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How to watch actor Jennifer Grey at the L.A. Times Book Club

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“Dirty Dancing” star Jennifer Grey joins the L.A. Times Book Club on July 27 to discuss her bestselling memoir, “Out of the Corner.”

Grey will be in conversation with Times senior entertainment writer and “Bachelor Nation” author Amy Kaufman starting at 7 p.m. PT. You can attend book club night in person at the Montalbán Theatre in Hollywood. Grey will meet with readers and sign copies of her book.

You can also join virtually on Twitter, YouTube and Facebook.

In a recent interview with reporter Yvonne Villareal, Grey opened up about the movie’s sequel and how her own abortion changed her life. “Dirty Dancing” — set in 1963, a decade before Roe vs. Wade — features a pro-choice message within its coming-of-age story. A dancer at the resort where Frances “Baby” Houseman (Grey) and her family are staying is facing an unplanned pregnancy. Baby borrows money from her unsuspecting father to pay for an illegal abortion.

“I love that part of the storyline because it was really a feminist movie in a rom-com,” Grey says. “It was a perfect use of history.”

Here are five things you might not know about Grey and “Dirty Dancing.”

1. Jennifer Grey and co-star Patrick Swayze had a history. Before “Dirty Dancing,” Grey and Swayze appeared together in the 1984 action film “Red Dawn.” She played a badass guerrilla fighter. He played a big-hearted cowboy from Texas.

2. What she’s reading on the road to Kellerman’s. As “Dirty Dancing” opens, Baby, an aspiring Peace Corps volunteer, has her nose buried in a book in the backseat of the family Oldsmobile. It’s a prop called “Plight of the Peasant.”

3. “Dirty Dancing” was considered a racy name for a movie in 1987. Grey recalls a long-running contest on set “to see who could come up with the movie’s new title because surely ‘Dirty Dancing’ was never going to last,” she writes in “Out of the Corner.” “In the eighties it sounded too scandalous to be able to reach its mainstream target audience. Censorship officers assumed it was a porn film.”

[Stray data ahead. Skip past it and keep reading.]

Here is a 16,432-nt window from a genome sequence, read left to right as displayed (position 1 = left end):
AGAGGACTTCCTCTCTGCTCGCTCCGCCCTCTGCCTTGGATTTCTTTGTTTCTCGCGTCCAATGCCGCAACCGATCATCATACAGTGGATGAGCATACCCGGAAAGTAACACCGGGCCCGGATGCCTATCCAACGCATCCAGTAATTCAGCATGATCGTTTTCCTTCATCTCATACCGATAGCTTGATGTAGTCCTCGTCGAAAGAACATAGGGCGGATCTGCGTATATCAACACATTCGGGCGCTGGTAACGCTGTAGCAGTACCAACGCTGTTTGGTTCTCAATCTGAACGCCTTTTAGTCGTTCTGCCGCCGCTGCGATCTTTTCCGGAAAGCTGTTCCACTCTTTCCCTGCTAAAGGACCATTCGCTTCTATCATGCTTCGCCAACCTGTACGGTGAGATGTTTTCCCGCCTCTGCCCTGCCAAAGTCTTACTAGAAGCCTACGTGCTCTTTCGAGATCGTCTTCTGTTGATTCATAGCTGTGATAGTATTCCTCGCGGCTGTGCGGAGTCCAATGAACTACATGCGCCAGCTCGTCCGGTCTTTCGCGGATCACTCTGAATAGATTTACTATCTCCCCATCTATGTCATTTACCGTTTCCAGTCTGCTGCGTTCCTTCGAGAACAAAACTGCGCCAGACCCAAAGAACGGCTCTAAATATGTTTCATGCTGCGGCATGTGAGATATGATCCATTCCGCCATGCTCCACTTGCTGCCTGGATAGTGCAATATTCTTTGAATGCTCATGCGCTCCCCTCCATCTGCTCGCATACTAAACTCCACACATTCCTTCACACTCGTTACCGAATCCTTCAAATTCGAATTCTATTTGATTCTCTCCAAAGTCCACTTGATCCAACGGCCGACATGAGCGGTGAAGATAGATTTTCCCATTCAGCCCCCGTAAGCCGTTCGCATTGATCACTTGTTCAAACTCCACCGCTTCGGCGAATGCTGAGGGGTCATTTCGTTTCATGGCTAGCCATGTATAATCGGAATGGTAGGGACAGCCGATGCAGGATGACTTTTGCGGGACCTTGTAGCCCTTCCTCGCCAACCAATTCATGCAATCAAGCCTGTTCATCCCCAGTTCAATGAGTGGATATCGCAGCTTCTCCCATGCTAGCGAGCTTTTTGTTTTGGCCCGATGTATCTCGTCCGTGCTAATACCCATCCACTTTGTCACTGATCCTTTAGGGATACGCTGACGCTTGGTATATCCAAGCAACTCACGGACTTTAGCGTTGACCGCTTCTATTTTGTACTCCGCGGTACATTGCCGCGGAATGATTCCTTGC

4. The movie soundtrack surprised everyone. “The album should have been the last thing any teenager would have wanted to buy in 1987: It was a hodgepodge of early-Sixties oldies, Latin instrumentals and new material by veteran acts … who hadn’t had Top 40 hits in years,” wrote Rolling Stone. But the “Dirty Dancing” soundtrack soared to the top of the charts for months and spawned classic hits: “(I’ve Had) the Time of My Life,” Bill Medley and Jennifer Warnes; “Hungry Eyes, Eric Carmen; “She’s Like the Wind,” Patrick Swayze; and “Do You Love Me,” the Contours (1962).

5. No one expected a hit film either. After seeing a disappointing early screening of the low-budget “Dirty Dancing,” her agent told Grey: “Nobody is ever going to see this movie. So you don’t have to worry.”

More than three decades later. Baby Houseman lives on and Grey plans to direct a “Dirty Dancing” sequel.

“The seemingly timeless and universal appeal of Baby Houseman’s story in ‘Dirty Dancing’ is perhaps due to the seismic shift she must undergo to discover and claim a more authentic, updated self,” Grey writes.

Patrick Swayze and Jennifer Grey in “Dirty Dancing.”

(Live Entertainment)

“Out of the Corner” is the L.A. Times Book Club’s July selection.

In August, we’re reading “California Soul: An American Epic of Cooking and Survival” by Los Angeles chef Keith Corbin. We’re partnering with Arizona State University to host an Aug. 23 book club discussion at the historic Herald Examiner Building in downtown Los Angeles. Get tickets.

Sign up for the L.A. Times Book Club newsletter to become part of our community book club. We’ll keep you updated on the latest reads, discussions, giveaways and live events.

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